Rapidly advancing technology has improved many aspects of human life over the past 10 to 15 years and it’s no different with dentistry.
“There’s a lot of things happening,” says Dr. Howard Ironstone, a dental surgeon and partner of Cayman Dental and Cayman Orthodontics in the ground floor of the 18 Forum Lane building at Camana Bay.
Ironstone, who says he’s been practising dentistry for longer than he cares to admit, has seen enormous improvements in dental science throughout his career.
“It’s not just the technology that has improved; it’s the profession,” he says, citing dental implants as one example. “When I graduated from dental school, the only implants were put under the tissue, not in the bone, and they were often unsuccessful.”
The accuracy of our treatments has improved tremendously. We’re looking at new parameters for dentistry. Dr. Howard Ironstone
NEW TECHNIQUES AND MATERIALS
New dental techniques, combined with new dental materials, have improved the success rates of implants dramatically, he says.
Root canal procedures also had a higher failure rate in the past than they do now because sometimes the dentist left tissue matter in one of the canals or didn’t see one of the canals, Ironstone says.
“Now we do root canals while looking through a microscope and the success rate has gone way, way up — in the 95th percentile,” he says, adding that the microscopes, which swing on a mechanical arm over the top of a patient’s month, enable dentists to see the roots better, allowing them to do a better job.
“The accuracy of our treatments has improved tremendously,” says Ironstone. “We’re looking at new parameters for dentistry.” Diagnosis is another area where technology has brought great improvements; the X-ray machines of old are now obsolete.
“We use a digital form of X-rays that use 10 per cent of the radiation of the old X-ray machines,” Ironstone says. “They’re also immediate — they don’t require development — and more accurate.”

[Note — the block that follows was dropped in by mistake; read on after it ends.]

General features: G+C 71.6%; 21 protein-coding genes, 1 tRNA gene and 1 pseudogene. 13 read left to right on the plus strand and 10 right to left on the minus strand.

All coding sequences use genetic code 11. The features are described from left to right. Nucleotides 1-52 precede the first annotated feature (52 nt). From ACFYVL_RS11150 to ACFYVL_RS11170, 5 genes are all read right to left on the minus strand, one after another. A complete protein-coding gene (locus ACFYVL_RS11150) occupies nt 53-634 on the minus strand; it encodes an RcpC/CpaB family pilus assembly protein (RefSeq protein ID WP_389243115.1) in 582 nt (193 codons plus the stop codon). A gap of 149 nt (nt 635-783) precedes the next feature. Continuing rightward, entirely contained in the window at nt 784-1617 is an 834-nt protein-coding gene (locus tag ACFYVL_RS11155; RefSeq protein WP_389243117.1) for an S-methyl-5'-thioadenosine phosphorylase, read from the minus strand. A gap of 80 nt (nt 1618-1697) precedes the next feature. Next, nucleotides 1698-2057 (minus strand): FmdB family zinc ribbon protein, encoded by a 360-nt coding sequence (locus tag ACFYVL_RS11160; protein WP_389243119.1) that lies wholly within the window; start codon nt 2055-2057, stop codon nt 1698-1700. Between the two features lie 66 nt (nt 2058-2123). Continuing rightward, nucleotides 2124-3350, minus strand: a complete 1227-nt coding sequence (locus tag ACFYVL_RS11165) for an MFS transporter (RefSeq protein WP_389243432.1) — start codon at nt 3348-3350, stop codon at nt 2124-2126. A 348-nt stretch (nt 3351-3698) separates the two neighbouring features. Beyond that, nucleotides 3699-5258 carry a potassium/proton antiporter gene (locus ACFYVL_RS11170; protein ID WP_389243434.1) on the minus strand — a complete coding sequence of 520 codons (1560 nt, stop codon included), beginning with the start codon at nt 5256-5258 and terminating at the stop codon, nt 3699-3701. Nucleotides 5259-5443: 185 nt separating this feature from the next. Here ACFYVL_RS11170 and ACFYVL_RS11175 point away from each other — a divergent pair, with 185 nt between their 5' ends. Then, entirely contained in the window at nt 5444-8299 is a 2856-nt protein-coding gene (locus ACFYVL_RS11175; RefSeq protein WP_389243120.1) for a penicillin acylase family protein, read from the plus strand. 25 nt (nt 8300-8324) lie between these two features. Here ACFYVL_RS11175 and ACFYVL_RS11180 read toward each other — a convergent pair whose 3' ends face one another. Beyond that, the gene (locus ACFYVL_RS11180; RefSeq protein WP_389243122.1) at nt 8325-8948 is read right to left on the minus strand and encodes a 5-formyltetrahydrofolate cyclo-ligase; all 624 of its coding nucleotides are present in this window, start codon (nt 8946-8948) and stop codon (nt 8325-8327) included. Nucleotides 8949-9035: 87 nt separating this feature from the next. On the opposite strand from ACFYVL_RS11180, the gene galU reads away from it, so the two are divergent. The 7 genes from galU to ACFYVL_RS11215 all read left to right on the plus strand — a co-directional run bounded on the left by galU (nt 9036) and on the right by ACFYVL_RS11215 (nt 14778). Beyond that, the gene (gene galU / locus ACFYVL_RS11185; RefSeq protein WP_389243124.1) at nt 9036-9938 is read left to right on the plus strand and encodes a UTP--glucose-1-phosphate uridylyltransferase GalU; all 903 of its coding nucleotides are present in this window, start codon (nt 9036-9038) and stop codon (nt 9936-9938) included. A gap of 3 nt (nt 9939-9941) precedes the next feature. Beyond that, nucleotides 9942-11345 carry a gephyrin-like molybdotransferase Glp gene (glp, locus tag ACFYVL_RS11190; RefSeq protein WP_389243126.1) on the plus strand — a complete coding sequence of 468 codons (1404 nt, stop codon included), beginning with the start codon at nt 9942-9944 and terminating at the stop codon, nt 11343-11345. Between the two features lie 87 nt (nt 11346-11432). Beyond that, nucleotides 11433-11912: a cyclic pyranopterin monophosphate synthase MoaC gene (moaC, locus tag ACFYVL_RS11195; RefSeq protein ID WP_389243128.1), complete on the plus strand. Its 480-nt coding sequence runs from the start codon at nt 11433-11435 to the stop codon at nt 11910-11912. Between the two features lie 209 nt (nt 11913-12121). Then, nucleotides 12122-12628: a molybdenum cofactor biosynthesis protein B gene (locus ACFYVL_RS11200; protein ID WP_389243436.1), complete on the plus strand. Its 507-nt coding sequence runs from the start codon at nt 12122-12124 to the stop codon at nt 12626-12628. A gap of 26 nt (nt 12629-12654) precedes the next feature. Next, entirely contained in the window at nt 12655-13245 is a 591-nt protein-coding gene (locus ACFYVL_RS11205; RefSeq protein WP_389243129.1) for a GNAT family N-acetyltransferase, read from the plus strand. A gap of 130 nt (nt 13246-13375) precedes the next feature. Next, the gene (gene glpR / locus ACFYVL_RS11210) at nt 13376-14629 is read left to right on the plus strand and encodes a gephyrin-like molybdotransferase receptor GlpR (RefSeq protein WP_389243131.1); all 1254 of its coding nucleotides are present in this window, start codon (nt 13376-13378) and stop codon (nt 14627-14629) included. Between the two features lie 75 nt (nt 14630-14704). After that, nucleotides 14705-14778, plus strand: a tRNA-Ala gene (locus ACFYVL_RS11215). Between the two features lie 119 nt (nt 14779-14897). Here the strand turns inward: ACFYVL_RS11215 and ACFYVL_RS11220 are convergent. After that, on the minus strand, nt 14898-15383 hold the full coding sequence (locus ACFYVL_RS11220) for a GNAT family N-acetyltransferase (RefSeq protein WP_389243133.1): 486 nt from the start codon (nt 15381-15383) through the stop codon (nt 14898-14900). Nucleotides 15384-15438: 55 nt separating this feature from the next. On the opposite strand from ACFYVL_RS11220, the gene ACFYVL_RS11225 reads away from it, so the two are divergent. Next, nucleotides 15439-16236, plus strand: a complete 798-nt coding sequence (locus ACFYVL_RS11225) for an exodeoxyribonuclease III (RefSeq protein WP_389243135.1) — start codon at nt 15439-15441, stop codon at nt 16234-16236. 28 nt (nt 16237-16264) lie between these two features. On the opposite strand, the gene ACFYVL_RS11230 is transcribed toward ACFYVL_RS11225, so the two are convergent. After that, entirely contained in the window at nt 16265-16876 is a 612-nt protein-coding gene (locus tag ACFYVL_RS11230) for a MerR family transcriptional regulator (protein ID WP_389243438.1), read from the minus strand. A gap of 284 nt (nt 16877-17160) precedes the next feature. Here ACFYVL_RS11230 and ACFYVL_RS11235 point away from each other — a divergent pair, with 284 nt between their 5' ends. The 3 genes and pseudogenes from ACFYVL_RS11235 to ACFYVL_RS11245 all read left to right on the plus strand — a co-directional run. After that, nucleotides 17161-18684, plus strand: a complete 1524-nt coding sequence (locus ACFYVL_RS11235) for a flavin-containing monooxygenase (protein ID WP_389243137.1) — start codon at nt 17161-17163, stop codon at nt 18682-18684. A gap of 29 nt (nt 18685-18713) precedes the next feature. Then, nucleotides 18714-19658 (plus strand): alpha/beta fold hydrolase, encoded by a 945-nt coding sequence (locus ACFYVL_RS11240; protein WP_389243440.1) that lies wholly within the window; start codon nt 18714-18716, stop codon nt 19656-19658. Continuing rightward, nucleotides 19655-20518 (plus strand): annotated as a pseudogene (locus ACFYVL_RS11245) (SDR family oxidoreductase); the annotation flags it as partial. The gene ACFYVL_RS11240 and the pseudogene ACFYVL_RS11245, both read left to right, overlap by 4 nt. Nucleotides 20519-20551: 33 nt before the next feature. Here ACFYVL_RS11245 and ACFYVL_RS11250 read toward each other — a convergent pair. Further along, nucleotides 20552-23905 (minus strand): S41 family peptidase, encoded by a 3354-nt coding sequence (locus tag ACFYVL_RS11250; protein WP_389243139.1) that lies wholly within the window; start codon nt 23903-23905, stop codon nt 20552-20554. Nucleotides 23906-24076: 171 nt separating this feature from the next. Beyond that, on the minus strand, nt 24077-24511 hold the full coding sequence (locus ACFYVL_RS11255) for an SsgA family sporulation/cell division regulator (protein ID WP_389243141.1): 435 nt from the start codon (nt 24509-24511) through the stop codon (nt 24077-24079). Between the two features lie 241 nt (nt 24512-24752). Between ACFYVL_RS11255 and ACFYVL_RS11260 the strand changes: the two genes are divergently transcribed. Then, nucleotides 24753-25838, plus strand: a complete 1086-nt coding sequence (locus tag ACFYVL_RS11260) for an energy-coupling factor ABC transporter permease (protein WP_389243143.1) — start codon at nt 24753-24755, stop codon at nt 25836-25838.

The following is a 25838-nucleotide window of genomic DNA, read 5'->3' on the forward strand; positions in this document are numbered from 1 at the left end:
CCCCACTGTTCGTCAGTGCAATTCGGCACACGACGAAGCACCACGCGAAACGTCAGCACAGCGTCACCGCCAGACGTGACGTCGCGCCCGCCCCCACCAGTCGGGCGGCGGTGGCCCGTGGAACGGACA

Dental surgeon Dr. Adam Stang, who just joined Cayman Dental this past summer, says that in addition to better success rates for procedures, the improvements in dentistry have also led to better experiences for patients.
“The modern image of dentistry isn’t one of discomfort,” he says, recalling the days when dentists were often associated with pain. “We practise pain-free dentistry whenever we can. We want to make the patient comfortable.”
Other improvements in dentistry over the past decade or so include much higher quality filling material and computer-guided surgery,
Stang says. “And we can use 3D cone beam technology to determine morphology for a root canal,” he says.
Of course, dentists can only do so much to help a patient’s teeth and good preventative dental practices are now much more common thanks to dental hygienists, Ironstone says.
“A hygienist spends about an hour with the patient, which is usually a lot more than the dentist,” he says. “They can detect a problem and bring it to the attention of the dentist, who can make the diagnosis.”
One thing that hasn’t changed with all the technology improvements is how often someone should have their teeth cleaned and checked — that is still at least once every six months, or more often if a problem like gum disease has been diagnosed.
Because more people are seeing dental hygienists regularly and because the hygienists give good advice on preventative dental care, Ironstone says he sees a lot less of the full neglect of teeth that he once saw. He says there’s a benefit to taking better care of your teeth that goes beyond a person’s teeth as well.
“Recent studies have shown that patients who go to the dentist regularly have lower instances of several diseases,” he says, noting that certain cancers and even gall bladder disease have been linked to gum disease.
“They believe it’s because the bacteria caused by gum disease leads to inflammation of tissue, which in turn can lead to cancer,” he says. “So prevention is still the big, big thing.” Finding the time to go the dentist during a busy work week can be a challenge, but Cayman Dental has extended hours that make it easy.
“We’re open until 8 p.m. Tuesdays, Wednesdays, and Thursdays and also 8 a.m. to 4 p.m. Saturdays, in addition to normal business hours,” Stang says.